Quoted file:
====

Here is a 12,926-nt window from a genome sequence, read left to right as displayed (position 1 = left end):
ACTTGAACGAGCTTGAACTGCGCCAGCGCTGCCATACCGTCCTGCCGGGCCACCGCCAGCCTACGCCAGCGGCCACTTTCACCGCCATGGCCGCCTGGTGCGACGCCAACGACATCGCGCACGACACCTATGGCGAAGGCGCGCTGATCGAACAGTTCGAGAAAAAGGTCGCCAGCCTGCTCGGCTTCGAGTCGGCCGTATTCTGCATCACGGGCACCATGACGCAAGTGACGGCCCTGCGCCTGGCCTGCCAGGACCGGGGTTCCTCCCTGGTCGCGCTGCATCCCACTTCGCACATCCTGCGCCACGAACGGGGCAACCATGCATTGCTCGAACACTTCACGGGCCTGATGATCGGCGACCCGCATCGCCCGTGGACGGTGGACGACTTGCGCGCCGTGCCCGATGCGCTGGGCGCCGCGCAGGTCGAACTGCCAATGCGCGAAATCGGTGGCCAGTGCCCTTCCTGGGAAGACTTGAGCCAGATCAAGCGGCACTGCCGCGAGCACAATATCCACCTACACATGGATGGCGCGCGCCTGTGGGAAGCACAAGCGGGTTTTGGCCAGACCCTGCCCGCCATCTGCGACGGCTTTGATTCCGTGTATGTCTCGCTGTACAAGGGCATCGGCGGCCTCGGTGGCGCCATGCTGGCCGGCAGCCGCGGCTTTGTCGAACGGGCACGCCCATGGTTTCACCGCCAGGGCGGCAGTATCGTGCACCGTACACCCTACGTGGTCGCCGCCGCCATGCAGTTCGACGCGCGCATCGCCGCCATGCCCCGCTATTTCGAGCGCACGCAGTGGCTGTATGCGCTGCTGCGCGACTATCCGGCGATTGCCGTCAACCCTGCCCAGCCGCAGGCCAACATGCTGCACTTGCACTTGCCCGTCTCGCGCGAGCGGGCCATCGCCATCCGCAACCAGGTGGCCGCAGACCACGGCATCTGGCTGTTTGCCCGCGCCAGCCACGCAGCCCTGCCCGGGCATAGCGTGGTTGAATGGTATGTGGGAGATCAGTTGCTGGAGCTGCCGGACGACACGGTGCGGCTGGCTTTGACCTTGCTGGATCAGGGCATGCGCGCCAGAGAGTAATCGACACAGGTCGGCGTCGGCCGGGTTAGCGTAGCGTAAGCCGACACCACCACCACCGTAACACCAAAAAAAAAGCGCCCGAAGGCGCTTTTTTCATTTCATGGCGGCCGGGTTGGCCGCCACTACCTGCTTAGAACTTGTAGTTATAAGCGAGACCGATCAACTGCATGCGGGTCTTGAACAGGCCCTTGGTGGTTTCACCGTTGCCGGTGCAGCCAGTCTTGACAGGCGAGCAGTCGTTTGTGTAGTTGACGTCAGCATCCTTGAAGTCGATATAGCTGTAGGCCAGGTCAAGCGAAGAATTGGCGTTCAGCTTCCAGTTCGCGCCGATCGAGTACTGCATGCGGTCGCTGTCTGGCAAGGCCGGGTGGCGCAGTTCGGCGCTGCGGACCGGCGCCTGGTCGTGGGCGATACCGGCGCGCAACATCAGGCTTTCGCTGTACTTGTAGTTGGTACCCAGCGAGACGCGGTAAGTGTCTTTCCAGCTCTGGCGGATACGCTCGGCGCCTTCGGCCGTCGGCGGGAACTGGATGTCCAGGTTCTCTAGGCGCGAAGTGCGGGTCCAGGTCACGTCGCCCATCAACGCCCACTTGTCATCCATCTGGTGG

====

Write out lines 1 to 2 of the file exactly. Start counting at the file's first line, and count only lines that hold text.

Here is a 12,926-nt window from a genome sequence, read left to right as displayed (position 1 = left end):
ACTTGAACGAGCTTGAACTGCGCCAGCGCTGCCATACCGTCCTGCCGGGCCACCGCCAGCCTACGCCAGCGGCCACTTTCACCGCCATGGCCGCCTGGTGCGACGCCAACGACATCGCGCACGACACCTATGGCGAAGGCGCGCTGATCGAACAGTTCGAGAAAAAGGTCGCCAGCCTGCTCGGCTTCGAGTCGGCCGTATTCTGCATCACGGGCACCATGACGCAAGTGACGGCCCTGCGCCTGGCCTGCCAGGACCGGGGTTCCTCCCTGGTCGCGCTGCATCCCACTTCGCACATCCTGCGCCACGAACGGGGCAACCATGCATTGCTCGAACACTTCACGGGCCTGATGATCGGCGACCCGCATCGCCCGTGGACGGTGGACGACTTGCGCGCCGTGCCCGATGCGCTGGGCGCCGCGCAGGTCGAACTGCCAATGCGCGAAATCGGTGGCCAGTGCCCTTCCTGGGAAGACTTGAGCCAGATCAAGCGGCACTGCCGCGAGCACAATATCCACCTACACATGGATGGCGCGCGCCTGTGGGAAGCACAAGCGGGTTTTGGCCAGACCCTGCCCGCCATCTGCGACGGCTTTGATTCCGTGTATGTCTCGCTGTACAAGGGCATCGGCGGCCTCGGTGGCGCCATGCTGGCCGGCAGCCGCGGCTTTGTCGAACGGGCACGCCCATGGTTTCACCGCCAGGGCGGCAGTATCGTGCACCGTACACCCTACGTGGTCGCCGCCGCCATGCAGTTCGACGCGCGCATCGCCGCCATGCCCCGCTATTTCGAGCGCACGCAGTGGCTGTATGCGCTGCTGCGCGACTATCCGGCGATTGCCGTCAACCCTGCCCAGCCGCAGGCCAACATGCTGCACTTGCACTTGCCCGTCTCGCGCGAGCGGGCCATCGCCATCCGCAACCAGGTGGCCGCAGACCACGGCATCTGGCTGTTTGCCCGCGCCAGCCACGCAGCCCTGCCCGGGCATAGCGTGGTTGAATGGTATGTGGGAGATCAGTTGCTGGAGCTGCCGGACGACACGGTGCGGCTGGCTTTGACCTTGCTGGATCAGGGCATGCGCGCCAGAGAGTAATCGACACAGGTCGGCGTCGGCCGGGTTAGCGTAGCGTAAGCCGACACCACCACCACCGTAACACCAAAAAAAAAGCGCCCGAAGGCGCTTTTTTCATTTCATGGCGGCCGGGTTGGCCGCCACTACCTGCTTAGAACTTGTAGTTATAAGCGAGACCGATCAACTGCATGCGGGTCTTGAACAGGCCCTTGGTGGTTTCACCGTTGCCGGTGCAGCCAGTCTTGACAGGCGAGCAGTCGTTTGTGTAGTTGACGTCAGCATCCTTGAAGTCGATATAGCTGTAGGCCAGGTCAAGCGAAGAATTGGCGTTCAGCTTCCAGTTCGCGCCGATCGAGTACTGCATGCGGTCGCTGTCTGGCAAGGCCGGGTGGCGCAGTTCGGCGCTGCGGACCGGCGCCTGGTCGTGGGCGATACCGGCGCGCAACATCAGGCTTTCGCTGTACTTGTAGTTGGTACCCAGCGAGACGCGGTAAGTGTCTTTCCAGCTCTGGCGGATACGCTCGGCGCCTTCGGCCGTCGGCGGGAACTGGATGTCCAGGTTCTCTAGGCGCGAAGTGCGGGTCCAGGTCACGTCGCCCATCAACGCCCACTTGTCATCCATCTGGTGG